When friends get divorced, what should you do with all the wedding pictures you have in your home, your phone and even in public view on Facebook? More specifically, a reader asks if she should remove a framed photograph that was taken at a wedding when the now-divorced bride comes to visit.
I just got used to the idea that I was old enough to have most of my friends married, and now they're starting to get divorced! At one wedding a couple of years ago, my friends and I took a great picture that I have framed on my wall. The now-divorced bride is coming to visit, and I'm trying to decide if I should take the photo down before she shows up. She's actually not even in it, but it's obviously from her wedding. I also have pictures taken at other now-defunct weddings on Facebook and on my phone, not to mention all the wedding favors from these failed unions. It's not like I can really be upset, since they're not my relationships that have fallen apart, but I still feel like I'm stuck cleaning up some of the mess!
Oh, to be a grown-up, right? Even if a couple lives happily ever after, you might still decide you don't need to keep the packet of sunflower seeds (what I gave away at my wedding) or the electric blue kippah that actually hurts to look at. It would be in poor taste to throw away the favor at the wedding. But once you leave the venue, it's yours to do with as you please. That includes keeping it past the marriage's expiration date, too. It's a shame because people spend a lot of time coordinating every aspect of their weddings, and no one does all that planning thinking that years down the road, their friends will have to figure out if they should try to erase that part of history.
If you enjoy the picture of your friends on your wall, keep it there, whether or not your divorced friend is visiting. If you resent having used all your vacation days that year between bachelorette party, shower and actual wedding, or every time you look at the picture, you think, "We look great, but I can't believe I spent so much on a wedding gift," then it might be time to take it down. These mementos are loaded, and you might be happier not looking at them all the time.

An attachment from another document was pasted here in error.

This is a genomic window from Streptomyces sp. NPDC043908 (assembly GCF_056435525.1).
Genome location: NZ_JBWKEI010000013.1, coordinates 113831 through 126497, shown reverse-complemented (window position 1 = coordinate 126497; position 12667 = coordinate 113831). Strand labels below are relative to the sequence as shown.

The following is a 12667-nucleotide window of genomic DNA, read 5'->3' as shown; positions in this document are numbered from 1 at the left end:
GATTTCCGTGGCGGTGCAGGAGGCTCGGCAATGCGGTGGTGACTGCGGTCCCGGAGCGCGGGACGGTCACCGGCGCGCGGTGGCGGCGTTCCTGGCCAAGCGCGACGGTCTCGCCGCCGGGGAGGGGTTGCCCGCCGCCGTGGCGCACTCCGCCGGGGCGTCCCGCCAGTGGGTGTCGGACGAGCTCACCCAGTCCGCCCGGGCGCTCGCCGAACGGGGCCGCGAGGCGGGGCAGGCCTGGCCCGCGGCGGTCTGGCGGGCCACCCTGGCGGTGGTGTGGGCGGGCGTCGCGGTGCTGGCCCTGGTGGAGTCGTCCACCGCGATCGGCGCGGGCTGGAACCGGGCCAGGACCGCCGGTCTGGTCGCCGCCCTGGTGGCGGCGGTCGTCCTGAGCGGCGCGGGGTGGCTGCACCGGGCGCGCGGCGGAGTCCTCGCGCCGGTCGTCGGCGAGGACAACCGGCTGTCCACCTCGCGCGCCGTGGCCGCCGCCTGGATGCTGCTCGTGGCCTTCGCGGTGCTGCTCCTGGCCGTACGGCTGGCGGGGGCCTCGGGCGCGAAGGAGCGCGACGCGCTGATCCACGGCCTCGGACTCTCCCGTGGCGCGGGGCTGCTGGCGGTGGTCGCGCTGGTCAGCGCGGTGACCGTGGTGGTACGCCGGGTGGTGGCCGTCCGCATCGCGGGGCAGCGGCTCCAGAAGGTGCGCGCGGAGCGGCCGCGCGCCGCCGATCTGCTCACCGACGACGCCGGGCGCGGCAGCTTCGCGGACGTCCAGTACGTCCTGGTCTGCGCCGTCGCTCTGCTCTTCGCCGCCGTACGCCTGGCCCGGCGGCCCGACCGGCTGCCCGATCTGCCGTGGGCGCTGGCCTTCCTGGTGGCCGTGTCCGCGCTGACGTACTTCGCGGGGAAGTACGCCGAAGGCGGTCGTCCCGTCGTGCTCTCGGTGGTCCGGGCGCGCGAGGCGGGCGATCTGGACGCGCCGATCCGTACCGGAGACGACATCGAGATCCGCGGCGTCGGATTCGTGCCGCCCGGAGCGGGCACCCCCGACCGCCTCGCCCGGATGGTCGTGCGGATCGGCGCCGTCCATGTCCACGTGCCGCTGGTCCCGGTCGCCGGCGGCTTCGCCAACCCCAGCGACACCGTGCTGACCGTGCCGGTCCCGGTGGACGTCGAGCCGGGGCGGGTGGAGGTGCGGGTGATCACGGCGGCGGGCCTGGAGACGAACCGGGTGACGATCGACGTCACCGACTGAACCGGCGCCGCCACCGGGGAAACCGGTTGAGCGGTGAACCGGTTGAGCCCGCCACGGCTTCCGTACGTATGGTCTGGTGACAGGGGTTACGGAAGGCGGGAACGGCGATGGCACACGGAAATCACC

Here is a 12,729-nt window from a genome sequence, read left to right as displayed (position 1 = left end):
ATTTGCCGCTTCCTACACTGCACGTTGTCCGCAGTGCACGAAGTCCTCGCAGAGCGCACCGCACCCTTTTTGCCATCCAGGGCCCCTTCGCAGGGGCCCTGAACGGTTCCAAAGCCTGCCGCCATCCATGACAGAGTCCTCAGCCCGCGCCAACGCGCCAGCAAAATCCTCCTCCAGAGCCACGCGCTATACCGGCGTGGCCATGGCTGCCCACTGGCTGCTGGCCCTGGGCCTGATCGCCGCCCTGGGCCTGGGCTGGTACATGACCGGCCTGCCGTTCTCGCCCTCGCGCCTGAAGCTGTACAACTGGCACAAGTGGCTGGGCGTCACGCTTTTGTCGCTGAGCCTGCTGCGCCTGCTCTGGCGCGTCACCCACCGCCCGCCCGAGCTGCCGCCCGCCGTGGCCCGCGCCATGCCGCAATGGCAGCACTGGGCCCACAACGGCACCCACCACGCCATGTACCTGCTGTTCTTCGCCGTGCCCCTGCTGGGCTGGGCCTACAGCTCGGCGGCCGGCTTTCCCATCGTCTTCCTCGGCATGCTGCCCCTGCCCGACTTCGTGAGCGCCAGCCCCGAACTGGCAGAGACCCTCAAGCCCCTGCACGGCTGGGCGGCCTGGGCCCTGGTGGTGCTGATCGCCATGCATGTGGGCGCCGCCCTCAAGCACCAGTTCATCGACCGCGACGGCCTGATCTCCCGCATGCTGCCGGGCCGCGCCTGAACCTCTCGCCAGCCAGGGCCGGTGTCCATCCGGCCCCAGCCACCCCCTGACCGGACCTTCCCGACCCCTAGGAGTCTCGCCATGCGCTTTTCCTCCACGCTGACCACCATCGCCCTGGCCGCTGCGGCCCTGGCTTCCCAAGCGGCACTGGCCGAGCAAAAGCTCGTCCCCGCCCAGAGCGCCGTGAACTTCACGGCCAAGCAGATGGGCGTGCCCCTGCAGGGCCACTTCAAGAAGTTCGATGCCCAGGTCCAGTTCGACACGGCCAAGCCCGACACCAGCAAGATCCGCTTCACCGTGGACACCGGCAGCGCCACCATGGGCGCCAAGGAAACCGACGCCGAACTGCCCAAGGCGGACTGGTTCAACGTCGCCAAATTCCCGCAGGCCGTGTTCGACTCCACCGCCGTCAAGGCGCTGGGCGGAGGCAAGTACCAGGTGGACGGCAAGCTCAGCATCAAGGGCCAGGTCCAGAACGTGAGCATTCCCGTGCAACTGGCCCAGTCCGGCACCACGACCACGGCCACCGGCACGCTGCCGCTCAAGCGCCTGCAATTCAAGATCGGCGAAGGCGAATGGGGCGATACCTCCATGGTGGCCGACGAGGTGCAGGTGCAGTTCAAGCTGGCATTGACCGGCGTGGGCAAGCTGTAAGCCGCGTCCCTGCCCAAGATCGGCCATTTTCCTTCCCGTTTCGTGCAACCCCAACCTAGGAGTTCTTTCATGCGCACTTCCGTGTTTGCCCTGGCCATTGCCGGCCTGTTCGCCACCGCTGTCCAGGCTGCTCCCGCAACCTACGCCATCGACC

Should you decide to keep the picture up, don't mention it to your friend or feel the need to offer an apology. It's part of your memories and your decor, not hers. If she mentions the picture, be ready to say something totally innocuous like, "Oh, I really love this picture of us." I suppose it's possible that she would ask you to take it down. If she did, you would do best to oblige, at least while she's in your home. Also, if the couple had been in the picture, I would have suggested taking it down, but more for the weirdness factor than for her feelings — as in, why would you want a picture of a divorced couple on your wall?
Regarding Facebook, I feel like something really bad would have to have happened to bother going back and deleting pictures. But again, if your friend requests that, then you definitely should. As for your phone, unless you're showing these pictures off all the time, which, again, would be weird, no one else will know they're there. Still, maybe you want to free up some space and clear the air for yourself, too. Whatever you decide, the most important end result is to be a supportive friend, whatever form that takes.